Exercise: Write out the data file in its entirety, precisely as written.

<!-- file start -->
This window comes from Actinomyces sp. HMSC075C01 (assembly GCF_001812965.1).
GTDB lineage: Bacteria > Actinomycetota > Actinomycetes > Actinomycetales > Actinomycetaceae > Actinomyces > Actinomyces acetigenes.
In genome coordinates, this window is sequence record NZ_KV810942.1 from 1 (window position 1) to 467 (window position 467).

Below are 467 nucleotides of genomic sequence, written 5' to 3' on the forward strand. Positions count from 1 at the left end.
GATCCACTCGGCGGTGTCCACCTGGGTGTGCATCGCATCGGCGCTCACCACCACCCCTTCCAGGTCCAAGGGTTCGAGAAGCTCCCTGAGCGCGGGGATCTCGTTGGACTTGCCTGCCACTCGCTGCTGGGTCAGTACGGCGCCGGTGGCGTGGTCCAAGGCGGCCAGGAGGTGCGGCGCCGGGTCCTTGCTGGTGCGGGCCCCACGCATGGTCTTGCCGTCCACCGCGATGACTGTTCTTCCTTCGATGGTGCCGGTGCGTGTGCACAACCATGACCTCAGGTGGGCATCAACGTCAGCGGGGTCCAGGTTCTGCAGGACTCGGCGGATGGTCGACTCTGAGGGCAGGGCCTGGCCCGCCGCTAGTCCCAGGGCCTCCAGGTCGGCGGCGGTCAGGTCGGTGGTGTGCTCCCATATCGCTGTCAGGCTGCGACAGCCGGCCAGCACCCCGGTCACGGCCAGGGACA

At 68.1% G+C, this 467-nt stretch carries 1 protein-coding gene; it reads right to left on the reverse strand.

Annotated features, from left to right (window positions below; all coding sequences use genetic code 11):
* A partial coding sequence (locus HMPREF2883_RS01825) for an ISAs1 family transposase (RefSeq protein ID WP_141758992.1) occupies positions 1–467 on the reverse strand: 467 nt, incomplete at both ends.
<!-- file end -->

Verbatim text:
This window comes from Actinomyces sp. HMSC075C01 (assembly GCF_001812965.1).
GTDB lineage: Bacteria > Actinomycetota > Actinomycetes > Actinomycetales > Actinomycetaceae > Actinomyces > Actinomyces acetigenes.
In genome coordinates, this window is sequence record NZ_KV810942.1 from 1 (window position 1) to 467 (window position 467).

Below are 467 nucleotides of genomic sequence, written 5' to 3' on the forward strand. Positions count from 1 at the left end.
GATCCACTCGGCGGTGTCCACCTGGGTGTGCATCGCATCGGCGCTCACCACCACCCCTTCCAGGTCCAAGGGTTCGAGAAGCTCCCTGAGCGCGGGGATCTCGTTGGACTTGCCTGCCACTCGCTGCTGGGTCAGTACGGCGCCGGTGGCGTGGTCCAAGGCGGCCAGGAGGTGCGGCGCCGGGTCCTTGCTGGTGCGGGCCCCACGCATGGTCTTGCCGTCCACCGCGATGACTGTTCTTCCTTCGATGGTGCCGGTGCGTGTGCACAACCATGACCTCAGGTGGGCATCAACGTCAGCGGGGTCCAGGTTCTGCAGGACTCGGCGGATGGTCGACTCTGAGGGCAGGGCCTGGCCCGCCGCTAGTCCCAGGGCCTCCAGGTCGGCGGCGGTCAGGTCGGTGGTGTGCTCCCATATCGCTGTCAGGCTGCGACAGCCGGCCAGCACCCCGGTCACGGCCAGGGACA

At 68.1% G+C, this 467-nt stretch carries 1 protein-coding gene; it reads right to left on the reverse strand.

Annotated features, from left to right (window positions below; all coding sequences use genetic code 11):
* A partial coding sequence (locus HMPREF2883_RS01825) for an ISAs1 family transposase (RefSeq protein ID WP_141758992.1) occupies positions 1–467 on the reverse strand: 467 nt, incomplete at both ends.